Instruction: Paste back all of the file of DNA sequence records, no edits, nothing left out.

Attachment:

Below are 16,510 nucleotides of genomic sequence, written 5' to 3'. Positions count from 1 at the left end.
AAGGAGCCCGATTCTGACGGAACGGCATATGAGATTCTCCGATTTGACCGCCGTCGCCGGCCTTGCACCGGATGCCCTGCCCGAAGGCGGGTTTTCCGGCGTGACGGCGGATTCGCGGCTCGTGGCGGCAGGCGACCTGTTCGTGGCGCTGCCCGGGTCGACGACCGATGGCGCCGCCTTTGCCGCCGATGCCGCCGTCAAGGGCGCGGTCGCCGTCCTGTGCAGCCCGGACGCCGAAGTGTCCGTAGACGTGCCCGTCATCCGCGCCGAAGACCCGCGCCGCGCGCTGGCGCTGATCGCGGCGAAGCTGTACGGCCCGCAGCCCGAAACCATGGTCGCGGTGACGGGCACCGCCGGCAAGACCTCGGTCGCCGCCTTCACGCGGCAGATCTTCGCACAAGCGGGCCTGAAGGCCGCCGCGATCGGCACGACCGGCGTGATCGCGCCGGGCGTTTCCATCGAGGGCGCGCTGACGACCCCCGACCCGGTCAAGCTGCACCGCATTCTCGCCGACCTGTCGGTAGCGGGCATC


Below are 16,510 nucleotides of genomic sequence, written 5' to 3'. Positions count from 1 at the left end.
AAGGAGCCCGATTCTGACGGAACGGCATATGAGATTCTCCGATTTGACCGCCGTCGCCGGCCTTGCACCGGATGCCCTGCCCGAAGGCGGGTTTTCCGGCGTGACGGCGGATTCGCGGCTCGTGGCGGCAGGCGACCTGTTCGTGGCGCTGCCCGGGTCGACGACCGATGGCGCCGCCTTTGCCGCCGATGCCGCCGTCAAGGGCGCGGTCGCCGTCCTGTGCAGCCCGGACGCCGAAGTGTCCGTAGACGTGCCCGTCATCCGCGCCGAAGACCCGCGCCGCGCGCTGGCGCTGATCGCGGCGAAGCTGTACGGCCCGCAGCCCGAAACCATGGTCGCGGTGACGGGCACCGCCGGCAAGACCTCGGTCGCCGCCTTCACGCGGCAGATCTTCGCACAAGCGGGCCTGAAGGCCGCCGCGATCGGCACGACCGGCGTGATCGCGCCGGGCGTTTCCATCGAGGGCGCGCTGACGACCCCCGACCCGGTCAAGCTGCACCGCATTCTCGCCGACCTGTCGGTAGCGGGCATC